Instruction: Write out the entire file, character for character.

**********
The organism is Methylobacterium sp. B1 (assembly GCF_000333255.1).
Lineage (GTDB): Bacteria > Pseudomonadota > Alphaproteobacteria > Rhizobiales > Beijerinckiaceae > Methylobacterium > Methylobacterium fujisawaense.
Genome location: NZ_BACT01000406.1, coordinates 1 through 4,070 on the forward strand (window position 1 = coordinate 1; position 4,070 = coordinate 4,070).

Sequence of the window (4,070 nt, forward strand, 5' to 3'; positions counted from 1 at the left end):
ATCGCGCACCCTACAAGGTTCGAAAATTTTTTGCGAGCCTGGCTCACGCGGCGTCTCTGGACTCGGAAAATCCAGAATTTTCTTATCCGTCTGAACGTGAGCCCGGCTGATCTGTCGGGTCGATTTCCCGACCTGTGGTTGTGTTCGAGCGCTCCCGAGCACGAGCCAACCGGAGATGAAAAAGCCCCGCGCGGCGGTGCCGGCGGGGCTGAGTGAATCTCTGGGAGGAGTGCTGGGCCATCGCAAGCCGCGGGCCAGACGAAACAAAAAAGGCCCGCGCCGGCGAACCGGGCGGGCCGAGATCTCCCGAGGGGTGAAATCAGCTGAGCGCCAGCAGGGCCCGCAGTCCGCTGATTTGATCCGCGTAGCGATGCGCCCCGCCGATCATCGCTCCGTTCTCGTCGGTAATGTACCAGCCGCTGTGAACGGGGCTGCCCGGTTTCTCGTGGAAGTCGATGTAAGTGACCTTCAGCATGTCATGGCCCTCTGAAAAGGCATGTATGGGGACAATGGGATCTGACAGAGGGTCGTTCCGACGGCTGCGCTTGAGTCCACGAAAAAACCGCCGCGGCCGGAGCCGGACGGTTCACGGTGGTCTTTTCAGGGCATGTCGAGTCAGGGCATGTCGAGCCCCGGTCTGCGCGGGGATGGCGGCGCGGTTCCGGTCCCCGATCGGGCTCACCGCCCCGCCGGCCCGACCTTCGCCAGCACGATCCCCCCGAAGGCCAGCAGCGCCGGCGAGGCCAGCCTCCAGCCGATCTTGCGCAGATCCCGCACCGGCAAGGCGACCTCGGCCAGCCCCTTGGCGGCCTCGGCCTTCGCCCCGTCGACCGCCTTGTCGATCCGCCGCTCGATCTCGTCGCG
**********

The organism is Methylobacterium sp. B1 (assembly GCF_000333255.1).
Lineage (GTDB): Bacteria > Pseudomonadota > Alphaproteobacteria > Rhizobiales > Beijerinckiaceae > Methylobacterium > Methylobacterium fujisawaense.
Genome location: NZ_BACT01000406.1, coordinates 1 through 4,070 on the forward strand (window position 1 = coordinate 1; position 4,070 = coordinate 4,070).

Sequence of the window (4,070 nt, forward strand, 5' to 3'; positions counted from 1 at the left end):
ATCGCGCACCCTACAAGGTTCGAAAATTTTTTGCGAGCCTGGCTCACGCGGCGTCTCTGGACTCGGAAAATCCAGAATTTTCTTATCCGTCTGAACGTGAGCCCGGCTGATCTGTCGGGTCGATTTCCCGACCTGTGGTTGTGTTCGAGCGCTCCCGAGCACGAGCCAACCGGAGATGAAAAAGCCCCGCGCGGCGGTGCCGGCGGGGCTGAGTGAATCTCTGGGAGGAGTGCTGGGCCATCGCAAGCCGCGGGCCAGACGAAACAAAAAAGGCCCGCGCCGGCGAACCGGGCGGGCCGAGATCTCCCGAGGGGTGAAATCAGCTGAGCGCCAGCAGGGCCCGCAGTCCGCTGATTTGATCCGCGTAGCGATGCGCCCCGCCGATCATCGCTCCGTTCTCGTCGGTAATGTACCAGCCGCTGTGAACGGGGCTGCCCGGTTTCTCGTGGAAGTCGATGTAAGTGACCTTCAGCATGTCATGGCCCTCTGAAAAGGCATGTATGGGGACAATGGGATCTGACAGAGGGTCGTTCCGACGGCTGCGCTTGAGTCCACGAAAAAACCGCCGCGGCCGGAGCCGGACGGTTCACGGTGGTCTTTTCAGGGCATGTCGAGTCAGGGCATGTCGAGCCCCGGTCTGCGCGGGGATGGCGGCGCGGTTCCGGTCCCCGATCGGGCTCACCGCCCCGCCGGCCCGACCTTCGCCAGCACGATCCCCCCGAAGGCCAGCAGCGCCGGCGAGGCCAGCCTCCAGCCGATCTTGCGCAGATCCCGCACCGGCAAGGCGACCTCGGCCAGCCCCTTGGCGGCCTCGGCCTTCGCCCCGTCGACCGCCTTGTCGATCCGCCGCTCGATCTCGTCGCG